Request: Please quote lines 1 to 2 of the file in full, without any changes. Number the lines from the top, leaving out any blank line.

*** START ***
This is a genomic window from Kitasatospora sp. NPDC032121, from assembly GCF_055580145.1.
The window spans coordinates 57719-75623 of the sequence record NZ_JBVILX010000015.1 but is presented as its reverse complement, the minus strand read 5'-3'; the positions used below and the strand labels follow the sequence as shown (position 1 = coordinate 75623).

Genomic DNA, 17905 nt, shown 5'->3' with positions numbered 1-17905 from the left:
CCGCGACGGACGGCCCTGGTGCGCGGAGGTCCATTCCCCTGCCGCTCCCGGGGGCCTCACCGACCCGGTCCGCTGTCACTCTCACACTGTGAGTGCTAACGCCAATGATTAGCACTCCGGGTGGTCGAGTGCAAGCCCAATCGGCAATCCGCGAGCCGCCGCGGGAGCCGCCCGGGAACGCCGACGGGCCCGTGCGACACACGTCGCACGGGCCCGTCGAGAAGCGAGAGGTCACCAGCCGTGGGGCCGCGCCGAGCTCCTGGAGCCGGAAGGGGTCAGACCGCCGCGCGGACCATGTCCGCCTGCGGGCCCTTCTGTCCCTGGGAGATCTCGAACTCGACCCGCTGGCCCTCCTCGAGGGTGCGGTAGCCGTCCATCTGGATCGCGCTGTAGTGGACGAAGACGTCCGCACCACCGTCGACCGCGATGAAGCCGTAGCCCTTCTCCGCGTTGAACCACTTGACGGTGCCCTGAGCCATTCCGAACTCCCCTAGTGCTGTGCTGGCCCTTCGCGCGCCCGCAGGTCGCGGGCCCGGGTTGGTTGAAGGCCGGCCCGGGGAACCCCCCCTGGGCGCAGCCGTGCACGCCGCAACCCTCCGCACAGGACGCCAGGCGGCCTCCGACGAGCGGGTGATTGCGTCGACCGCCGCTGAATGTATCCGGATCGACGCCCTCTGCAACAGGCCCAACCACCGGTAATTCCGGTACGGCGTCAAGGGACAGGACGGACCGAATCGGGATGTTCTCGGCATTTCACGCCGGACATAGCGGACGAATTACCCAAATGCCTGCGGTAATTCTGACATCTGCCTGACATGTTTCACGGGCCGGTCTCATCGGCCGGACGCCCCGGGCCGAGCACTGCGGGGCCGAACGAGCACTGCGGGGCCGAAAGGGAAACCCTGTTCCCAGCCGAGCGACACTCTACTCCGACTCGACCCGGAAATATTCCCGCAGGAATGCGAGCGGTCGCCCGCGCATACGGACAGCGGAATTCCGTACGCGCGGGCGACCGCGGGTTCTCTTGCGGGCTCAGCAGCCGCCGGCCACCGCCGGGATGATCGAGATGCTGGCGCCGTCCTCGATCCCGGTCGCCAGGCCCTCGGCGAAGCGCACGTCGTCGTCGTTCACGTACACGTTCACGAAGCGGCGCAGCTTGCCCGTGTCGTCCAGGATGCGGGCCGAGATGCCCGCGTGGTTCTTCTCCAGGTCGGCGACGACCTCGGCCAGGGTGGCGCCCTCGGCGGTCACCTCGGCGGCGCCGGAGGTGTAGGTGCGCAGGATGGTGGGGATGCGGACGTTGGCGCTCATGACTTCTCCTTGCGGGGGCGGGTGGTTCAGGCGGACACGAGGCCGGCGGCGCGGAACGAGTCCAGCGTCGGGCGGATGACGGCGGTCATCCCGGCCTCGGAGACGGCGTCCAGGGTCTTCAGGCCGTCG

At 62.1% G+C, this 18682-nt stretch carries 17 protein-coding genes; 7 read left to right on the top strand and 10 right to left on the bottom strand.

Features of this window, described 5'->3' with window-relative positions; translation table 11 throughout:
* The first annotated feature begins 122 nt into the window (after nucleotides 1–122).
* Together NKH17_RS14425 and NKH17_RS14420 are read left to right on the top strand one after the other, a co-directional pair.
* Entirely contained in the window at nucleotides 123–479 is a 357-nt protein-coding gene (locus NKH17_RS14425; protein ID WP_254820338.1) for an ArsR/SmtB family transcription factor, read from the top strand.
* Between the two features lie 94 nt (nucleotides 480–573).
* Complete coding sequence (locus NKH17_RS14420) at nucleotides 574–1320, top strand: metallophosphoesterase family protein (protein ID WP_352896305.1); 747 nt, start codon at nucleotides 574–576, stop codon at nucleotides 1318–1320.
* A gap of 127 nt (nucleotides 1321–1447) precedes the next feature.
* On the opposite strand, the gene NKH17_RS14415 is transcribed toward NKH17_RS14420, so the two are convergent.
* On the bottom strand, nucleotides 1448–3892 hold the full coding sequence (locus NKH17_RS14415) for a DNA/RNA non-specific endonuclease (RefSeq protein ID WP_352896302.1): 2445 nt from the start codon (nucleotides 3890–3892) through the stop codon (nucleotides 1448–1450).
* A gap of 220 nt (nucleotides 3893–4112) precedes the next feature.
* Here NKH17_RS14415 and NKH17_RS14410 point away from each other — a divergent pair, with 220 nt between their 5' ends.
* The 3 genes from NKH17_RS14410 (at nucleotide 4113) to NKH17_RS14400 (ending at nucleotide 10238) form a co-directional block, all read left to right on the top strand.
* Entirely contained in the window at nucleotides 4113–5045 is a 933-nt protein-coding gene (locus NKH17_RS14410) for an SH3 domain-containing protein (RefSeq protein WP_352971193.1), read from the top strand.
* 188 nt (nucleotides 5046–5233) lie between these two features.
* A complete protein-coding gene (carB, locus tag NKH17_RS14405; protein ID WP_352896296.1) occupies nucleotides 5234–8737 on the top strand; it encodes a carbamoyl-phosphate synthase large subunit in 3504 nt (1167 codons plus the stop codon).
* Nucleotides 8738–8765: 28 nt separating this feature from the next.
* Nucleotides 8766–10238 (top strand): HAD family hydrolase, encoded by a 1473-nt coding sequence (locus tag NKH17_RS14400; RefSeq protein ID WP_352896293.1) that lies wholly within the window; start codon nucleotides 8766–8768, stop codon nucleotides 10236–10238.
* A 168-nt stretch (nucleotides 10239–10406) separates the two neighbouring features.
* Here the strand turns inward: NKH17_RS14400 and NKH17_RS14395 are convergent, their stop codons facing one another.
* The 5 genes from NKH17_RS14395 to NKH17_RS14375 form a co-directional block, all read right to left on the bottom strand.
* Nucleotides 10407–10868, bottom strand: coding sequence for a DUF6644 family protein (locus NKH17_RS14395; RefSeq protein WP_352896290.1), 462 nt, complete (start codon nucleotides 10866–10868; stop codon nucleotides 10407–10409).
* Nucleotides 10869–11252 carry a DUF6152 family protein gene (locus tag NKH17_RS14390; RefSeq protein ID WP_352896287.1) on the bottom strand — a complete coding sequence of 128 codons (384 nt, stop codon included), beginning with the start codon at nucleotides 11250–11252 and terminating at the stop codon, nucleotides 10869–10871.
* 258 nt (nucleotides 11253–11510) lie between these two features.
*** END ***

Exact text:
This is a genomic window from Kitasatospora sp. NPDC032121, from assembly GCF_055580145.1.
The window spans coordinates 57719-75623 of the sequence record NZ_JBVILX010000015.1 but is presented as its reverse complement, the minus strand read 5'-3'; the positions used below and the strand labels follow the sequence as shown (position 1 = coordinate 75623).